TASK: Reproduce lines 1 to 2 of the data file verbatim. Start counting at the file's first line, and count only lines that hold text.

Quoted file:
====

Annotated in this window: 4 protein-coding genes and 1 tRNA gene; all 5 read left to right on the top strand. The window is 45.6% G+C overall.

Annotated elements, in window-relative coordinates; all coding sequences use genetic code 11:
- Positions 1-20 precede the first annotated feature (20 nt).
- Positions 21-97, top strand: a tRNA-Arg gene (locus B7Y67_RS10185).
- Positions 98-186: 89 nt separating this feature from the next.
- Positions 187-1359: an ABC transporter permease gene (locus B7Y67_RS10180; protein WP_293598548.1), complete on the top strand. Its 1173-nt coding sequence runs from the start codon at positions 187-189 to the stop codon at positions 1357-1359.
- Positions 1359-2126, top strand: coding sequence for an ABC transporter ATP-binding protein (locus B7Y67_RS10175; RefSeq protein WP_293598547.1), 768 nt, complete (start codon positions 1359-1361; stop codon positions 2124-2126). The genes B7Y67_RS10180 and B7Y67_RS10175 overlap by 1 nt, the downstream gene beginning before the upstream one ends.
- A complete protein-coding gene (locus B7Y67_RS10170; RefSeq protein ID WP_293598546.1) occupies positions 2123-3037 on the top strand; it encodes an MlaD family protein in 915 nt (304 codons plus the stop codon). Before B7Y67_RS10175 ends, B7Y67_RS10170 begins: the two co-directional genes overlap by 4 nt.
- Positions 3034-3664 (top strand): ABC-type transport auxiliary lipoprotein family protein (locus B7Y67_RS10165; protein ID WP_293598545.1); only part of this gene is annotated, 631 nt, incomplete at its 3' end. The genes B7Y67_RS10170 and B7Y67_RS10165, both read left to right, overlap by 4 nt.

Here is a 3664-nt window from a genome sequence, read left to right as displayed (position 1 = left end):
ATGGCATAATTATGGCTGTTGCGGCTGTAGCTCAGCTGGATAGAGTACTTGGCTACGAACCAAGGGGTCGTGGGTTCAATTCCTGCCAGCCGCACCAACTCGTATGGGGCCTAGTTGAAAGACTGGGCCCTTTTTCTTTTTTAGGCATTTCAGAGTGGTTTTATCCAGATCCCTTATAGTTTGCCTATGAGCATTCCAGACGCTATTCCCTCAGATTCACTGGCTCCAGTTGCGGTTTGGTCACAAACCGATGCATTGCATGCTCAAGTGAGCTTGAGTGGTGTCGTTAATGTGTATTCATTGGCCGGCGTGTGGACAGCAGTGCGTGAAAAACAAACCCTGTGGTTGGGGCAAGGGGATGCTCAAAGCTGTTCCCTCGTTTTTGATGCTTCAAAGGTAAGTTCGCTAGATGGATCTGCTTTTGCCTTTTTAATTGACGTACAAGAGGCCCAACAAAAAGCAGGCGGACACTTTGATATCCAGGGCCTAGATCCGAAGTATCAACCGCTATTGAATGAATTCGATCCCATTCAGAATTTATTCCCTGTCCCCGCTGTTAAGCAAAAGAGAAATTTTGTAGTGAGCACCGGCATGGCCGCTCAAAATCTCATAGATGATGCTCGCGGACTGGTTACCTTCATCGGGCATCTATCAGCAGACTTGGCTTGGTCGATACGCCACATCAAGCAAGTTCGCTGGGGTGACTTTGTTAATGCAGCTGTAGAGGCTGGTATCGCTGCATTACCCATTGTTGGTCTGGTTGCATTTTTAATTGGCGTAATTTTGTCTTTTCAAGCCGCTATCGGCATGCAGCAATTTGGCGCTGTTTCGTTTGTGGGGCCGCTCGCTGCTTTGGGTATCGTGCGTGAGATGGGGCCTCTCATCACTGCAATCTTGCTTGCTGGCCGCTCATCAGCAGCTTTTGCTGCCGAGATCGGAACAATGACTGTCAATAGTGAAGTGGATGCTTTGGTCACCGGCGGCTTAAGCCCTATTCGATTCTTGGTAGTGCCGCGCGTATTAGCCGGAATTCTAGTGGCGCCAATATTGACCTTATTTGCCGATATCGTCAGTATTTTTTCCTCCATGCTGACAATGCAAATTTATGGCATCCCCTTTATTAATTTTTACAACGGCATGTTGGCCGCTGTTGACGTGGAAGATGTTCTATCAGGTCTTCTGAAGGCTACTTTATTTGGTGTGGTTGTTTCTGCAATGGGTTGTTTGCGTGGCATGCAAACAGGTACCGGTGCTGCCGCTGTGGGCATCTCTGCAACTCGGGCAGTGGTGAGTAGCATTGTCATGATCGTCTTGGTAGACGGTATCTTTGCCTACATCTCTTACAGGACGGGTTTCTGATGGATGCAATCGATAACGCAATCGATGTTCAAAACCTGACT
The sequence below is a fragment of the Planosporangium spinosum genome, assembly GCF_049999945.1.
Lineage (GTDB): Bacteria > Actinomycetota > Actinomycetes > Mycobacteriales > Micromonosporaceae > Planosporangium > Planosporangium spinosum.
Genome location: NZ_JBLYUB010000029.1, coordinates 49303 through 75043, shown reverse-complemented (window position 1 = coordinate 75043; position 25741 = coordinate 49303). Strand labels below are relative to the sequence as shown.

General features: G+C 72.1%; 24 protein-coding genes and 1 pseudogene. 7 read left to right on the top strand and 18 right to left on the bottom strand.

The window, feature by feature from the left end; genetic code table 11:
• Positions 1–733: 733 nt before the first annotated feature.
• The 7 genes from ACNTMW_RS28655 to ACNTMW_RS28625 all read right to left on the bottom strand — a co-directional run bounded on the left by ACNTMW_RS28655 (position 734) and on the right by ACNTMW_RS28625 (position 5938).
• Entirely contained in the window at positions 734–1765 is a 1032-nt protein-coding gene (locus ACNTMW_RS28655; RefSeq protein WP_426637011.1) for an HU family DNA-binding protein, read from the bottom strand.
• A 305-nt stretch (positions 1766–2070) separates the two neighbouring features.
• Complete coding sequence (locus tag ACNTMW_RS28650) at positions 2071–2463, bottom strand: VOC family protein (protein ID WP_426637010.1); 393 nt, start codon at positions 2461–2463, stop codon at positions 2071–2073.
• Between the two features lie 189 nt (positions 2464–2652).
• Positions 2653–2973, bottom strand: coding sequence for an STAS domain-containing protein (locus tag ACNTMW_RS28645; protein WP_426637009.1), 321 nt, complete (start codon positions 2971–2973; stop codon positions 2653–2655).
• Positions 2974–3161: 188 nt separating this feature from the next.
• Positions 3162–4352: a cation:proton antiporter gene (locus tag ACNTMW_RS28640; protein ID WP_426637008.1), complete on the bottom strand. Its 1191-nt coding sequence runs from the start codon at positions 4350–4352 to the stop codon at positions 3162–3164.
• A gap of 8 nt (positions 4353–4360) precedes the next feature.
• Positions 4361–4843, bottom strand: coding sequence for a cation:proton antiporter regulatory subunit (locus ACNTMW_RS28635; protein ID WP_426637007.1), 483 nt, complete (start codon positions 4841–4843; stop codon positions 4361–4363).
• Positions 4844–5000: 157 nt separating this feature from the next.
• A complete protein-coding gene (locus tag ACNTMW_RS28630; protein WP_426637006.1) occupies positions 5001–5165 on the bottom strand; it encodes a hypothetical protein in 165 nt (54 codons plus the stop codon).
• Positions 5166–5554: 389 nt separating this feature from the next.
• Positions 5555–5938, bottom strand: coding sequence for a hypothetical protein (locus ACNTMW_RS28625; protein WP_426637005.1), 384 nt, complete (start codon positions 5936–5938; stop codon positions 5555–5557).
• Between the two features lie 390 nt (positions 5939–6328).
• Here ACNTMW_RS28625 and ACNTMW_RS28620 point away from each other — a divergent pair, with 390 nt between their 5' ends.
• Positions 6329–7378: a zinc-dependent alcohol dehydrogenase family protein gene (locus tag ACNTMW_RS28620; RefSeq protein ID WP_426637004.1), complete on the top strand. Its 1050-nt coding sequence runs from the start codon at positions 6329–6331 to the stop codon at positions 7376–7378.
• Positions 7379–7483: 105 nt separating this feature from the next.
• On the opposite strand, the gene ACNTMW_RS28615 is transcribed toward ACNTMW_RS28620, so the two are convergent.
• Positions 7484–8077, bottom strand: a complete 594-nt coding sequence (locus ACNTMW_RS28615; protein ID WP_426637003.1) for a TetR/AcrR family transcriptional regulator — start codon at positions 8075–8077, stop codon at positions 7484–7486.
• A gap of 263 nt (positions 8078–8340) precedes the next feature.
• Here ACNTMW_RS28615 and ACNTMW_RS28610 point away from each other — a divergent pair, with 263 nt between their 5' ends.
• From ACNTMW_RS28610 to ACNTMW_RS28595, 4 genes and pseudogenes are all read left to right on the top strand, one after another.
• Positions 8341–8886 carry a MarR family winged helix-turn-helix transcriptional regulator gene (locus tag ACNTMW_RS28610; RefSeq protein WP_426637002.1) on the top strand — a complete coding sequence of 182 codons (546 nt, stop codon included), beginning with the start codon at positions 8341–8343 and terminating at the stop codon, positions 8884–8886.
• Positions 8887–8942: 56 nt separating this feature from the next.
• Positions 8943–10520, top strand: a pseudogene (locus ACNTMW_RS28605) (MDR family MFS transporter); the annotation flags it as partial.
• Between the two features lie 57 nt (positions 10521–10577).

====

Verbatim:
Annotated in this window: 4 protein-coding genes and 1 tRNA gene; all 5 read left to right on the top strand. The window is 45.6% G+C overall.

Annotated elements, in window-relative coordinates; all coding sequences use genetic code 11: